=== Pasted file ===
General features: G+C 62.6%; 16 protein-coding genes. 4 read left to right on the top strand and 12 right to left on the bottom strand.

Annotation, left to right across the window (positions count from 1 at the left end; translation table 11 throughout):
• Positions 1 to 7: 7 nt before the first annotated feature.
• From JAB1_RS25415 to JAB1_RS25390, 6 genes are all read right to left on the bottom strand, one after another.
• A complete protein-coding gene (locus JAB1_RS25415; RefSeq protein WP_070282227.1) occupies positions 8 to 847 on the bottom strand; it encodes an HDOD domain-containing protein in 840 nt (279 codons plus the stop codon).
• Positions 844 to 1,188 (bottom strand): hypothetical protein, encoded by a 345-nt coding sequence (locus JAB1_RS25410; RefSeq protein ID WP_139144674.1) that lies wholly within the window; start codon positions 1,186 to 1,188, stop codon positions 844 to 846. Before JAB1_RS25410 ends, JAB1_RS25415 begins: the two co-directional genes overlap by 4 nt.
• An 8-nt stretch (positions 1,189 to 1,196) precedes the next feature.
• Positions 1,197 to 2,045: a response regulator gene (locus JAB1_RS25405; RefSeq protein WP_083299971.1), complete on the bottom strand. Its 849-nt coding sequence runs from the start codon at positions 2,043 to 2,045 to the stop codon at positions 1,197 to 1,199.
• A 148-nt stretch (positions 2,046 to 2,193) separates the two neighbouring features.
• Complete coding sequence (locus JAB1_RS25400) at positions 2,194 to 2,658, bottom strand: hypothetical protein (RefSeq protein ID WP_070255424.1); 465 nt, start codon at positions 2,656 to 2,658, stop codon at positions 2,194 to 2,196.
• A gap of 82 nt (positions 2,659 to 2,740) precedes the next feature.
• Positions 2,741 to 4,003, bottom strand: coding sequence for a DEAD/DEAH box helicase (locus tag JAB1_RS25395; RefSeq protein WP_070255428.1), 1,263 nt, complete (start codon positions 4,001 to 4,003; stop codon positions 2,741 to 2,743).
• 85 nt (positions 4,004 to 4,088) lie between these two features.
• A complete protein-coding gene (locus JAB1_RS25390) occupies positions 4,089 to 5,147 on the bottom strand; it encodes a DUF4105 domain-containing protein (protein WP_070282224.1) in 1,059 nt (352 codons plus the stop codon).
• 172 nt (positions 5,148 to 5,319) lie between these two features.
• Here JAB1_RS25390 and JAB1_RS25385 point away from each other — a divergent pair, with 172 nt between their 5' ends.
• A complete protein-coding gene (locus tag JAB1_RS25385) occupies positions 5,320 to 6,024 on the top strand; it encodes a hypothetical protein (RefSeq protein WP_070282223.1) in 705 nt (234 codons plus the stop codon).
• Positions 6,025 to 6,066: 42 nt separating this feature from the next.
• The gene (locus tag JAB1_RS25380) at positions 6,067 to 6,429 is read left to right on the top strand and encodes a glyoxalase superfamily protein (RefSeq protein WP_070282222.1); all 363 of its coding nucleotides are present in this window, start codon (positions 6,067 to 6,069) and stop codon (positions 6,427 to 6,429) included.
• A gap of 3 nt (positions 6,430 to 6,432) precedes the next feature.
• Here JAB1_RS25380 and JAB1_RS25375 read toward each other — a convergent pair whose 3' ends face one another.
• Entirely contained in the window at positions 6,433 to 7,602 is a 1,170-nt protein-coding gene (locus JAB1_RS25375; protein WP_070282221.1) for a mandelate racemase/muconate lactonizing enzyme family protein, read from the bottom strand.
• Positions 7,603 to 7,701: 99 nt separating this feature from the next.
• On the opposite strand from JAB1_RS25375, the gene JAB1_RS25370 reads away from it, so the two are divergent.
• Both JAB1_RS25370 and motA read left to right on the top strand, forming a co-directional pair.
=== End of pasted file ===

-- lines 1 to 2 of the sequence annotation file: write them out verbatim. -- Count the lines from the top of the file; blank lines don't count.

General features: G+C 62.6%; 16 protein-coding genes. 4 read left to right on the top strand and 12 right to left on the bottom strand.

Annotation, left to right across the window (positions count from 1 at the left end; translation table 11 throughout):